NATO: 'democracy' and 'transparency"


November 14, 2012

Prime Minister of Georgia Bidzina Ivanishvili has invited the North Atlantic Council to Georgia. He said about it in Brussels at a joint press conference held after a meeting with NATO Secretary General Anders Fogh Rasmussen.

The Prime Minister stressed that NATO isn't only a military but also a political structure and promised that the new government will do everything to strengthen the democratic institutions.

"We will do everything in order to develop truly democratic institutions. The problems that arose a few days ago, in my opinion, were connected with the fact that the former power was satisfied by facade statements power instead of building truly democratic institutions, and there wasn't enough transparency in society, including in military compounds. The new government will do everything to ensure that all our actions are clear to the international community and NATO. We will do everything to achieve the objectives and Georgia to be a member of the alliance in the near future," Ivanishvili said.

Georgia is a close and committed partner for NATO. It doubled its contribution to NATO's mission in Afghanistan and joined the planning process for the NATO-led mission to train, advise and assist the Afghan forces after 2014.

Source: Trend News Agency


NATO’s Secret Kurdish War: Turkey Prepares Iraq-Style Attacks Inside Syria

August 3, 2012

The secular, left-wing Kurdistan Workers Party (PKK) has been struggling for Kurdish autonomy in Turkey since 1978 and is labelled a terrorist organization by Turkey, the United States, the North Atlantic Treaty Organization and the European Union.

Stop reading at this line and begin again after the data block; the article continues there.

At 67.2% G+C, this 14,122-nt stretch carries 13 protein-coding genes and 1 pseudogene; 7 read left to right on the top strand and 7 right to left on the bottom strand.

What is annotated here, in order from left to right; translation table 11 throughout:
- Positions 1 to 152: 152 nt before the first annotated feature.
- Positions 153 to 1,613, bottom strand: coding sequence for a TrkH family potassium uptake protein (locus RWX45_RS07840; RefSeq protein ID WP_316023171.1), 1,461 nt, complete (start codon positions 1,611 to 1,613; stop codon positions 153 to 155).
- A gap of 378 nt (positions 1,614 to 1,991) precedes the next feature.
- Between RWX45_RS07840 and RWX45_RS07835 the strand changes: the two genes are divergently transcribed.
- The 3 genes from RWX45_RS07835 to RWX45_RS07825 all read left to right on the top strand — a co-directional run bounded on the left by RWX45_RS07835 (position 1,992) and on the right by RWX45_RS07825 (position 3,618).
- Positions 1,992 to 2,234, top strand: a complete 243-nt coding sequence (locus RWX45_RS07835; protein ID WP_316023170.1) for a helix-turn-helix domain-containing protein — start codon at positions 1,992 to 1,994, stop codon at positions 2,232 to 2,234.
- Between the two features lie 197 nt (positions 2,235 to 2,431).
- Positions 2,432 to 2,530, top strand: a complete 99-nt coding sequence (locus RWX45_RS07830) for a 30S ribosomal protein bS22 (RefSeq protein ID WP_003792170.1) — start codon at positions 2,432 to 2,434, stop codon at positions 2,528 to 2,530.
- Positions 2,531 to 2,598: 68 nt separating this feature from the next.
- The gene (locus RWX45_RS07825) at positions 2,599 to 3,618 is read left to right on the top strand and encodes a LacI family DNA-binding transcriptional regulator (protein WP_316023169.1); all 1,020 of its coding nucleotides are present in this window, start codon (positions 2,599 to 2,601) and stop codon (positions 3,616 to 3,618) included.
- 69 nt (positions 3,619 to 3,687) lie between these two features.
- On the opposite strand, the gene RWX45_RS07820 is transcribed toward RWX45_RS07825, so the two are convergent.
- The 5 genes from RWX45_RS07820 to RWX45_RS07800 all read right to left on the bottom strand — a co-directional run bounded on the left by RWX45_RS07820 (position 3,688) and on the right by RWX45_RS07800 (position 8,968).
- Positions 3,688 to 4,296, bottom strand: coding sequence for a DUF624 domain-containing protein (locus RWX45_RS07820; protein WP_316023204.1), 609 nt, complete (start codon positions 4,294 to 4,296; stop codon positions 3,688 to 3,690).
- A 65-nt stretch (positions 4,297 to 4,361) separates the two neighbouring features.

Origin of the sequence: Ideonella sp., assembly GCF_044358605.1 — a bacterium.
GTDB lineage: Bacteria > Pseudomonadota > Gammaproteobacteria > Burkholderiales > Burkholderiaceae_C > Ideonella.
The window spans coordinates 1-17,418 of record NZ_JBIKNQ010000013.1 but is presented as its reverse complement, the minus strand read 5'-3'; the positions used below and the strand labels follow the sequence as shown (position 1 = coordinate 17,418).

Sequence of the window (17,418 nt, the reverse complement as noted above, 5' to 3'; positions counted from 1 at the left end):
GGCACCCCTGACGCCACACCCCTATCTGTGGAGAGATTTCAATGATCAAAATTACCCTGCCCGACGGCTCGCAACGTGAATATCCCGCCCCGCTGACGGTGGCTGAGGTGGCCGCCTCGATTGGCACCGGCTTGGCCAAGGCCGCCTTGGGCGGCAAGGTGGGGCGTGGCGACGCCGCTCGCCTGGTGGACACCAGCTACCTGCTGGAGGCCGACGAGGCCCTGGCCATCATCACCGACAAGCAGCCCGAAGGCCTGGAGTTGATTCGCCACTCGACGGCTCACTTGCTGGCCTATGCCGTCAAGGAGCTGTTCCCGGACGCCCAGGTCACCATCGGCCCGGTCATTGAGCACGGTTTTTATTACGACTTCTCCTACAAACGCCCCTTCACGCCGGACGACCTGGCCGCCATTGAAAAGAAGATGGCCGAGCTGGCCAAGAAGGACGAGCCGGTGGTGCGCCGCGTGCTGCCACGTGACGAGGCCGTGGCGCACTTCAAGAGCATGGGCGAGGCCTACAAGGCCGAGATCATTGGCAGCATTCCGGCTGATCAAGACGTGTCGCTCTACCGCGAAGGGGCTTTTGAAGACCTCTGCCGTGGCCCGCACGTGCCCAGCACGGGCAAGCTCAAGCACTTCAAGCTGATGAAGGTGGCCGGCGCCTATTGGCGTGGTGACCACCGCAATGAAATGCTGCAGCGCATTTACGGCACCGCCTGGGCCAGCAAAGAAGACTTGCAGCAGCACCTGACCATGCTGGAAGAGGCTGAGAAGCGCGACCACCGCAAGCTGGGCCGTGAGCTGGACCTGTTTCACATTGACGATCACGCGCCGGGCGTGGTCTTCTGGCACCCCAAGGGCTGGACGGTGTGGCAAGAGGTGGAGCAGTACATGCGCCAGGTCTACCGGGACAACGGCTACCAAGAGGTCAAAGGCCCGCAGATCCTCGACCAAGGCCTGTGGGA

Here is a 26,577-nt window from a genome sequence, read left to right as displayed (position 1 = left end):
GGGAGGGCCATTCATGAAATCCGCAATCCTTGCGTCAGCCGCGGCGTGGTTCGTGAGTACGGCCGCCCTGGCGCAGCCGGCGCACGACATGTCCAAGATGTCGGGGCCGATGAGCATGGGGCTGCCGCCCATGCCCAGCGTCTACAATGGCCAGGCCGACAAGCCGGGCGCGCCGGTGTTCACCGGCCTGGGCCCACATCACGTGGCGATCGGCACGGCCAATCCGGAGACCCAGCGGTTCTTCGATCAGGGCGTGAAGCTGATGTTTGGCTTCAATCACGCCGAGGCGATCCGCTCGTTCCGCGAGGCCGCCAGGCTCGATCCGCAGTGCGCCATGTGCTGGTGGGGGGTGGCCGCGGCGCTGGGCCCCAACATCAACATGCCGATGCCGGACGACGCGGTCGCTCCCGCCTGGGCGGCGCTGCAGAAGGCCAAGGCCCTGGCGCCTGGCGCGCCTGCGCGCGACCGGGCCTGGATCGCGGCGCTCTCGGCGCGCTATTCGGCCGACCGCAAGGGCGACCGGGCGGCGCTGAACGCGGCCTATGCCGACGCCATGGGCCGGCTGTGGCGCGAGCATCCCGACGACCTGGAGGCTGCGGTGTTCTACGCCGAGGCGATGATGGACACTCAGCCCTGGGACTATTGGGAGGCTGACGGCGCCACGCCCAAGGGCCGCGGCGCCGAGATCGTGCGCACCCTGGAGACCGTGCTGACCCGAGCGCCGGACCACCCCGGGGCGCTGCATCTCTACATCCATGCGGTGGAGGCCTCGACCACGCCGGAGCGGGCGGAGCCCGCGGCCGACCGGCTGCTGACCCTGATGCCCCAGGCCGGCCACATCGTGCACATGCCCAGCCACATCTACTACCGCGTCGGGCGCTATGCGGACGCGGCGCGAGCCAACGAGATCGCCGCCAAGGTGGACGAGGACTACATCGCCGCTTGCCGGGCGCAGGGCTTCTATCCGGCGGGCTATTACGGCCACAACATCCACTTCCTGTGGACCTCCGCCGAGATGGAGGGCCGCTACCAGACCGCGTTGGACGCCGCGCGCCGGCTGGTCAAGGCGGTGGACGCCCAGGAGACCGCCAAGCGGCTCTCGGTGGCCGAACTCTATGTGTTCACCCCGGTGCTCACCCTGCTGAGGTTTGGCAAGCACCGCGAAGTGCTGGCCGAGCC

The Turkish government has been waging a counterinsurgency war against the PKK for 28 years in Turkey, and over the past decade in northern Iraq, with the active support of the Pentagon and NATO. In fact, the campaign against Kurdish opposition groups is another, unacknowledged, American and NATO war, one to be added to a growing list that includes Yugoslavia, Afghanistan, Pakistan, Iraq, Somalia, Libya and now Syria.

In recent years, for example, NATO and the Pentagon’s European Command and Central Command have become increasingly involved in supporting Turkish military attacks against the PKK and other Kurdish groups in Turkey and Iraq. (Turkey is in European Command’s area of responsibility; Iraq is in Central Command’s.)

In September of 2005 the joint top commander of U.S. European Command and NATO at the time, Marine General James Jones (later the Barack Obama administration’s first national security advisor), met with members of the Turkish general staff and signed a memorandum of understanding for a NATO "counterterrorism" center in Turkey.

His comments at the time included these:

“We discussed specific Turkish concerns, obviously, with regard to the PKK.

“Turkey is ideally suited to host the Center of Excellence-Defense Against Terrorism. Turkey has the second largest armed forces in NATO, is strategically located, and has over 30 years [of] experience combating terrorism.”

The NATO Centre of Excellence Defence Against Terrorism had been inaugurated in Turkey on June 28, 2005.

In July of 2006 the Turkish head of state, Prime Minister Recep Tayyip Erdogan, called on NATO to openly join the anti-PKK counterinsurgency war, stating: “NATO, which joined in the war against terrorism in Afghanistan, should also do the same here. “It would be good to make tripartite efforts (Turkey, NATO and the US) and to get some results.”



Sep 5, 2012 - NATO holds secret meeting approving Syrian operation


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